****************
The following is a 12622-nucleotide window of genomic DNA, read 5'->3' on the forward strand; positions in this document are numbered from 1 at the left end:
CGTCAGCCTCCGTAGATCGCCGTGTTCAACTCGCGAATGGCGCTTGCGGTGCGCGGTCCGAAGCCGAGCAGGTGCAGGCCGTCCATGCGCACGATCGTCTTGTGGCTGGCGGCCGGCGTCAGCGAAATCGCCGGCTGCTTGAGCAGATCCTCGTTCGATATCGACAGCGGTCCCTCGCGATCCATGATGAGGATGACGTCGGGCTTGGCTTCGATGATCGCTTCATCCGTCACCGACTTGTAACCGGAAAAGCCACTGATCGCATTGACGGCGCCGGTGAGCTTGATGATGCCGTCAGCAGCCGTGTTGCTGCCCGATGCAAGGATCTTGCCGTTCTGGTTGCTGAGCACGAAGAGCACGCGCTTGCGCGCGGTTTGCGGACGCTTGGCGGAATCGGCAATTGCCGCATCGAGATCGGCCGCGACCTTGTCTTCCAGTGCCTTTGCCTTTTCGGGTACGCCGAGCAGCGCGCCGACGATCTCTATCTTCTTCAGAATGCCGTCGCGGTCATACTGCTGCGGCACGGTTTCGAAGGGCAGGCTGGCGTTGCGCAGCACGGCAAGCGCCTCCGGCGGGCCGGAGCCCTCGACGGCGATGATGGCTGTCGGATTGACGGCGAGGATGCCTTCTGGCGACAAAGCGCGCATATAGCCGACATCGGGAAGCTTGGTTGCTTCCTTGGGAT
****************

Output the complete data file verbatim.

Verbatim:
The following is a 12622-nucleotide window of genomic DNA, read 5'->3' on the forward strand; positions in this document are numbered from 1 at the left end:
CGTCAGCCTCCGTAGATCGCCGTGTTCAACTCGCGAATGGCGCTTGCGGTGCGCGGTCCGAAGCCGAGCAGGTGCAGGCCGTCCATGCGCACGATCGTCTTGTGGCTGGCGGCCGGCGTCAGCGAAATCGCCGGCTGCTTGAGCAGATCCTCGTTCGATATCGACAGCGGTCCCTCGCGATCCATGATGAGGATGACGTCGGGCTTGGCTTCGATGATCGCTTCATCCGTCACCGACTTGTAACCGGAAAAGCCACTGATCGCATTGACGGCGCCGGTGAGCTTGATGATGCCGTCAGCAGCCGTGTTGCTGCCCGATGCAAGGATCTTGCCGTTCTGGTTGCTGAGCACGAAGAGCACGCGCTTGCGCGCGGTTTGCGGACGCTTGGCGGAATCGGCAATTGCCGCATCGAGATCGGCCGCGACCTTGTCTTCCAGTGCCTTTGCCTTTTCGGGTACGCCGAGCAGCGCGCCGACGATCTCTATCTTCTTCAGAATGCCGTCGCGGTCATACTGCTGCGGCACGGTTTCGAAGGGCAGGCTGGCGTTGCGCAGCACGGCAAGCGCCTCCGGCGGGCCGGAGCCCTCGACGGCGATGATGGCTGTCGGATTGACGGCGAGGATGCCTTCTGGCGACAAAGCGCGCATATAGCCGACATCGGGAAGCTTGGTTGCTTCCTTGGGAT